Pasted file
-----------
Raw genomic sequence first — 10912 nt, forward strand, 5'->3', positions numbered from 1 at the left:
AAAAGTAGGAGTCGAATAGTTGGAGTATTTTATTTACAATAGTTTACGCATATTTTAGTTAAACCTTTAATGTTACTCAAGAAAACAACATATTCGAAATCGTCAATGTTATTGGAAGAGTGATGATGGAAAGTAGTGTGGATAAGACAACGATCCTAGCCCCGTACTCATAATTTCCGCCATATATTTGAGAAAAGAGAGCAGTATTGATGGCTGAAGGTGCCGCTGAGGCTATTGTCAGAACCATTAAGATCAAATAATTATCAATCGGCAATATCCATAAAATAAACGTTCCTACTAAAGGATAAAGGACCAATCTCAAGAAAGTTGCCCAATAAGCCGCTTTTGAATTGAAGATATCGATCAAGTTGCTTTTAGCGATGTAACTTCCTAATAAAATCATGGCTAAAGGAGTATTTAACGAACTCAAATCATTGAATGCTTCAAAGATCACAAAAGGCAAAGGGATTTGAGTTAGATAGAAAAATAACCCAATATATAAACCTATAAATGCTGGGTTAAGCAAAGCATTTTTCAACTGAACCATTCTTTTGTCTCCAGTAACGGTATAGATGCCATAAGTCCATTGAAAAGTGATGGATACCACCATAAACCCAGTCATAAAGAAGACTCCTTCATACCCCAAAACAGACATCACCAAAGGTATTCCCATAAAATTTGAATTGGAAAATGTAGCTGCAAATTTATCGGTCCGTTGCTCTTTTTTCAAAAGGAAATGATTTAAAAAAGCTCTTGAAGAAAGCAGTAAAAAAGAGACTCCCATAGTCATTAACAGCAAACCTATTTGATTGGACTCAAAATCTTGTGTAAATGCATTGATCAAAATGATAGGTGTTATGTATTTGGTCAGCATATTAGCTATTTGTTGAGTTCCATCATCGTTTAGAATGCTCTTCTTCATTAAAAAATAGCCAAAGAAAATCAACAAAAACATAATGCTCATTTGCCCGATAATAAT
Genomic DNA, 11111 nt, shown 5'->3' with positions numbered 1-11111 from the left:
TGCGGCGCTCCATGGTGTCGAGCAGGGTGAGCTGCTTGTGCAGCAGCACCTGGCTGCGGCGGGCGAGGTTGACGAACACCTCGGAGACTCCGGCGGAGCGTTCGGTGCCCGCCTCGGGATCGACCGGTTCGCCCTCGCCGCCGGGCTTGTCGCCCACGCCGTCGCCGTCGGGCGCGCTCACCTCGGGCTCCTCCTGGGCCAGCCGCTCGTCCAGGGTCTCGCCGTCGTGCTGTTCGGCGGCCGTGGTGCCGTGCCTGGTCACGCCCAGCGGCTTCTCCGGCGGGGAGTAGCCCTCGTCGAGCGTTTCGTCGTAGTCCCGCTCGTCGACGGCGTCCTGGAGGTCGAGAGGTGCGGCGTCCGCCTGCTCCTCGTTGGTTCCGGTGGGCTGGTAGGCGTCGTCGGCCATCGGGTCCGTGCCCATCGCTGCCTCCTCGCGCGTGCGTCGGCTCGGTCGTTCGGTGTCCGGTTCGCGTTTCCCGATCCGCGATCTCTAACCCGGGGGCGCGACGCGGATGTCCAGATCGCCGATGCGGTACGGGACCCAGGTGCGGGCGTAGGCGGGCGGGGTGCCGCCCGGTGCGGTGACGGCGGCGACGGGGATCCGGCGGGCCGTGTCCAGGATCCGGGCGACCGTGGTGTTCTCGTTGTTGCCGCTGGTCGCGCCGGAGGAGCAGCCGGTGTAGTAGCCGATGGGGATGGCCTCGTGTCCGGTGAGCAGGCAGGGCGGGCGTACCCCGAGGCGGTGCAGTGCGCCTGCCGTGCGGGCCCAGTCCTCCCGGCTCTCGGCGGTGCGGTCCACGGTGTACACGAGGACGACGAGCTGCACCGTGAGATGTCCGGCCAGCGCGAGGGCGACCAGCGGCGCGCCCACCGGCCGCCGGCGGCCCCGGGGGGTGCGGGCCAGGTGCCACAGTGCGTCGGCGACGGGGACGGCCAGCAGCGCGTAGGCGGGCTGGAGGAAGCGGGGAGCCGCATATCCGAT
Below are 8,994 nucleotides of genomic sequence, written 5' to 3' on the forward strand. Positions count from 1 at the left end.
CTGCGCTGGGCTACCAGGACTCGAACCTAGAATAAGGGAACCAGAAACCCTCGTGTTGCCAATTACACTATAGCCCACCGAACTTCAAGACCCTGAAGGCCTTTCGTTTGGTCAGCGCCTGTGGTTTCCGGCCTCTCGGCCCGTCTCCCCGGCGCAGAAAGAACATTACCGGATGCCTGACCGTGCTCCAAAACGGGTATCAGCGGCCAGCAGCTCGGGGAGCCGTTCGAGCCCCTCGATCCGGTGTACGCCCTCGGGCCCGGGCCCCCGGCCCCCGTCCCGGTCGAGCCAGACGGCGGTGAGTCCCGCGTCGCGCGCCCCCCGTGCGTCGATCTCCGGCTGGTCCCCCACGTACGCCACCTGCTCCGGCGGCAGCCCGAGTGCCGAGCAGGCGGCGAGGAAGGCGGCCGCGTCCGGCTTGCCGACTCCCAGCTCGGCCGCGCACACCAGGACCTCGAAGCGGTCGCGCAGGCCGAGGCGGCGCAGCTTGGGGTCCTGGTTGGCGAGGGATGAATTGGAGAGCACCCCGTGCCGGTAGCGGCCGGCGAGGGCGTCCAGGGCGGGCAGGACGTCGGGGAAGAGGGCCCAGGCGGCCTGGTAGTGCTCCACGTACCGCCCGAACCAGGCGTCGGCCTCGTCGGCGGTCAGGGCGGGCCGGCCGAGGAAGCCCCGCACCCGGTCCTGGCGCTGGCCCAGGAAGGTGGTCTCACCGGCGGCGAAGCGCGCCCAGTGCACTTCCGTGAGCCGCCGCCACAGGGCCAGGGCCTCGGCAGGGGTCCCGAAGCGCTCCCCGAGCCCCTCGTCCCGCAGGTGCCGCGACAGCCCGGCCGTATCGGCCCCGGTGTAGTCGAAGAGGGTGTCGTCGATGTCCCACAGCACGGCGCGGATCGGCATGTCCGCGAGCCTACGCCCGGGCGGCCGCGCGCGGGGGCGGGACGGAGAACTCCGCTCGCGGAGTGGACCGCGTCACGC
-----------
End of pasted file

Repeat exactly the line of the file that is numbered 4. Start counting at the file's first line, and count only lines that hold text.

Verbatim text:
TGCGGCGCTCCATGGTGTCGAGCAGGGTGAGCTGCTTGTGCAGCAGCACCTGGCTGCGGCGGGCGAGGTTGACGAACACCTCGGAGACTCCGGCGGAGCGTTCGGTGCCCGCCTCGGGATCGACCGGTTCGCCCTCGCCGCCGGGCTTGTCGCCCACGCCGTCGCCGTCGGGCGCGCTCACCTCGGGCTCCTCCTGGGCCAGCCGCTCGTCCAGGGTCTCGCCGTCGTGCTGTTCGGCGGCCGTGGTGCCGTGCCTGGTCACGCCCAGCGGCTTCTCCGGCGGGGAGTAGCCCTCGTCGAGCGTTTCGTCGTAGTCCCGCTCGTCGACGGCGTCCTGGAGGTCGAGAGGTGCGGCGTCCGCCTGCTCCTCGTTGGTTCCGGTGGGCTGGTAGGCGTCGTCGGCCATCGGGTCCGTGCCCATCGCTGCCTCCTCGCGCGTGCGTCGGCTCGGTCGTTCGGTGTCCGGTTCGCGTTTCCCGATCCGCGATCTCTAACCCGGGGGCGCGACGCGGATGTCCAGATCGCCGATGCGGTACGGGACCCAGGTGCGGGCGTAGGCGGGCGGGGTGCCGCCCGGTGCGGTGACGGCGGCGACGGGGATCCGGCGGGCCGTGTCCAGGATCCGGGCGACCGTGGTGTTCTCGTTGTTGCCGCTGGTCGCGCCGGAGGAGCAGCCGGTGTAGTAGCCGATGGGGATGGCCTCGTGTCCGGTGAGCAGGCAGGGCGGGCGTACCCCGAGGCGGTGCAGTGCGCCTGCCGTGCGGGCCCAGTCCTCCCGGCTCTCGGCGGTGCGGTCCACGGTGTACACGAGGACGACGAGCTGCACCGTGAGATGTCCGGCCAGCGCGAGGGCGACCAGCGGCGCGCCCACCGGCCGCCGGCGGCCCCGGGGGGTGCGGGCCAGGTGCCACAGTGCGTCGGCGACGGGGACGGCCAGCAGCGCGTAGGCGGGCTGGAGGAAGCGGGGAGCCGCATATCCGAT